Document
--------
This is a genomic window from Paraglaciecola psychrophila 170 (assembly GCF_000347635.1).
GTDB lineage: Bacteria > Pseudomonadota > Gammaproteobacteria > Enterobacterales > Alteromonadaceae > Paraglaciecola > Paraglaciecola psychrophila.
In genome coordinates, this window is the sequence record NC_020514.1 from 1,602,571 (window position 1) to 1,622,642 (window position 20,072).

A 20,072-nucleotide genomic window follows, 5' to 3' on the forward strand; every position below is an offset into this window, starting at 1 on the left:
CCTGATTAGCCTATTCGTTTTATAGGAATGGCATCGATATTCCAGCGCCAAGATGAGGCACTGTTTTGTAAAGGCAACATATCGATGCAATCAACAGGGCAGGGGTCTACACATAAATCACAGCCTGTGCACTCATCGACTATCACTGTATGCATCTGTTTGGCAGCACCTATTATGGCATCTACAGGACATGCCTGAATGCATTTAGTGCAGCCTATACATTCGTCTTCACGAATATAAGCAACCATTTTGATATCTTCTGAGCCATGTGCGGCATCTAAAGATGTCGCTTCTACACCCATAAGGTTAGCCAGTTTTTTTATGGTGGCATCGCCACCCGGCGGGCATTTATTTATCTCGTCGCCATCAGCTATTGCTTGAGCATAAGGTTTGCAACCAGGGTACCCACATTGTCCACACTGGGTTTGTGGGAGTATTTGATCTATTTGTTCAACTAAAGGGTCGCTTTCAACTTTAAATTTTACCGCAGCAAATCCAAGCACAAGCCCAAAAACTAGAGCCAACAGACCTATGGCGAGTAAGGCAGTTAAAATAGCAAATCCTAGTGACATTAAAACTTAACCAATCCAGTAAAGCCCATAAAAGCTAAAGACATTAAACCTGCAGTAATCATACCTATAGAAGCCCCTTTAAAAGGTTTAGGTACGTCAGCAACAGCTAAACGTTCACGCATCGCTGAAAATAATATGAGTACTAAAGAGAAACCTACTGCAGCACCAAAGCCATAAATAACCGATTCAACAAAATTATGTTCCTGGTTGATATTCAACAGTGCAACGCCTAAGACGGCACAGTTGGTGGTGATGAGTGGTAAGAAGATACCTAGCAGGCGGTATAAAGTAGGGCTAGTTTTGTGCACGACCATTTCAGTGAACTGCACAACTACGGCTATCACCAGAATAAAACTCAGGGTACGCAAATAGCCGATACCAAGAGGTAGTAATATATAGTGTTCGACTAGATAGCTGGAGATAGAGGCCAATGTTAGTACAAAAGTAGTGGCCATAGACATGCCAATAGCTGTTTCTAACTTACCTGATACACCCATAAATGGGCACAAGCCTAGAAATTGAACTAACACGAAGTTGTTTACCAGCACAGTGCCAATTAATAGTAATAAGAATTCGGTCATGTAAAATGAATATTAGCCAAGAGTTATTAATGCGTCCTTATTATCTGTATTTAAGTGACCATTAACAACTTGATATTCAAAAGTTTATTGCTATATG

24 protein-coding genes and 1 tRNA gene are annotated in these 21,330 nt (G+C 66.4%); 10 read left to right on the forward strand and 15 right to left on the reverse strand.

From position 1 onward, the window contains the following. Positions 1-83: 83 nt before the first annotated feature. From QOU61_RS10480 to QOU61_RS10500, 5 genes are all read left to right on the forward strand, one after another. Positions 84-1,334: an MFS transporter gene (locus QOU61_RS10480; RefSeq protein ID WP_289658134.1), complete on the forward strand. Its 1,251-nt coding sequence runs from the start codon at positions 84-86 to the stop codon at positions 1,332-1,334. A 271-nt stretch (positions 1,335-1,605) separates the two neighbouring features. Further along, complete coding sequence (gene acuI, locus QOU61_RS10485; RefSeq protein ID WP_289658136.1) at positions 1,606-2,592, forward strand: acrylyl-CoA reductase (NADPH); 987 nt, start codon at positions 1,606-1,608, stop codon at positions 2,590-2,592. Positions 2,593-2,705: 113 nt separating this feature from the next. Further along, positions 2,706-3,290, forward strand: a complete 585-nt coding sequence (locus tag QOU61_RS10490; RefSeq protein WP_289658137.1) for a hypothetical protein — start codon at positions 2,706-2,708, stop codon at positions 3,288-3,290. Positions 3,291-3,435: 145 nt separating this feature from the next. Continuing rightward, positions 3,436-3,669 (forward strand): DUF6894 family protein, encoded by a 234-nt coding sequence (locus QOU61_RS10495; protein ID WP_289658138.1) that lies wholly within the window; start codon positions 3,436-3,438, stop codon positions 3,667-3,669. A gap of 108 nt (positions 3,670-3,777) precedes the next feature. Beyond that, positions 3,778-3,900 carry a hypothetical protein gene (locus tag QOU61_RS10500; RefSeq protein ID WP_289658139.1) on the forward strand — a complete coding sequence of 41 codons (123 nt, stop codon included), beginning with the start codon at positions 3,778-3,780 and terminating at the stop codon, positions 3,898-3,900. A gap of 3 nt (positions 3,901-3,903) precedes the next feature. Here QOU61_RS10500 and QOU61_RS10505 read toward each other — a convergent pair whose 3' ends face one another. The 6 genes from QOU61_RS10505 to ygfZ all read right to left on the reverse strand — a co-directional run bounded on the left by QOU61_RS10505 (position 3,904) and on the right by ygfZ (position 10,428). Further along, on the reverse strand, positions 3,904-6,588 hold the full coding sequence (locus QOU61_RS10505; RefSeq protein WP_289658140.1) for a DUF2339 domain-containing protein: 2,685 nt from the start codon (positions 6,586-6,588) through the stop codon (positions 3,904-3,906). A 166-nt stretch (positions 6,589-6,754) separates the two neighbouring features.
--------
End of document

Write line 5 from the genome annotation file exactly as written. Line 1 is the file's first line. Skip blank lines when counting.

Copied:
CCTGATTAGCCTATTCGTTTTATAGGAATGGCATCGATATTCCAGCGCCAAGATGAGGCACTGTTTTGTAAAGGCAACATATCGATGCAATCAACAGGGCAGGGGTCTACACATAAATCACAGCCTGTGCACTCATCGACTATCACTGTATGCATCTGTTTGGCAGCACCTATTATGGCATCTACAGGACATGCCTGAATGCATTTAGTGCAGCCTATACATTCGTCTTCACGAATATAAGCAACCATTTTGATATCTTCTGAGCCATGTGCGGCATCTAAAGATGTCGCTTCTACACCCATAAGGTTAGCCAGTTTTTTTATGGTGGCATCGCCACCCGGCGGGCATTTATTTATCTCGTCGCCATCAGCTATTGCTTGAGCATAAGGTTTGCAACCAGGGTACCCACATTGTCCACACTGGGTTTGTGGGAGTATTTGATCTATTTGTTCAACTAAAGGGTCGCTTTCAACTTTAAATTTTACCGCAGCAAATCCAAGCACAAGCCCAAAAACTAGAGCCAACAGACCTATGGCGAGTAAGGCAGTTAAAATAGCAAATCCTAGTGACATTAAAACTTAACCAATCCAGTAAAGCCCATAAAAGCTAAAGACATTAAACCTGCAGTAATCATACCTATAGAAGCCCCTTTAAAAGGTTTAGGTACGTCAGCAACAGCTAAACGTTCACGCATCGCTGAAAATAATATGAGTACTAAAGAGAAACCTACTGCAGCACCAAAGCCATAAATAACCGATTCAACAAAATTATGTTCCTGGTTGATATTCAACAGTGCAACGCCTAAGACGGCACAGTTGGTGGTGATGAGTGGTAAGAAGATACCTAGCAGGCGGTATAAAGTAGGGCTAGTTTTGTGCACGACCATTTCAGTGAACTGCACAACTACGGCTATCACCAGAATAAAACTCAGGGTACGCAAATAGCCGATACCAAGAGGTAGTAATATATAGTGTTCGACTAGATAGCTGGAGATAGAGGCCAATGTTAGTACAAAAGTAGTGGCCATAGACATGCCAATAGCTGTTTCTAACTTACCTGATACACCCATAAATGGGCACAAGCCTAGAAATTGAACTAACACGAAGTTGTTTACCAGCACAGTGCCAATTAATAGTAATAAGAATTCGGTCATGTAAAATGAATATTAGCCAAGAGTTATTAATGCGTCCTTATTATCTGTATTTAAGTGACCATTAACAACTTGATATTCAAAAGTTTATTGCTATATG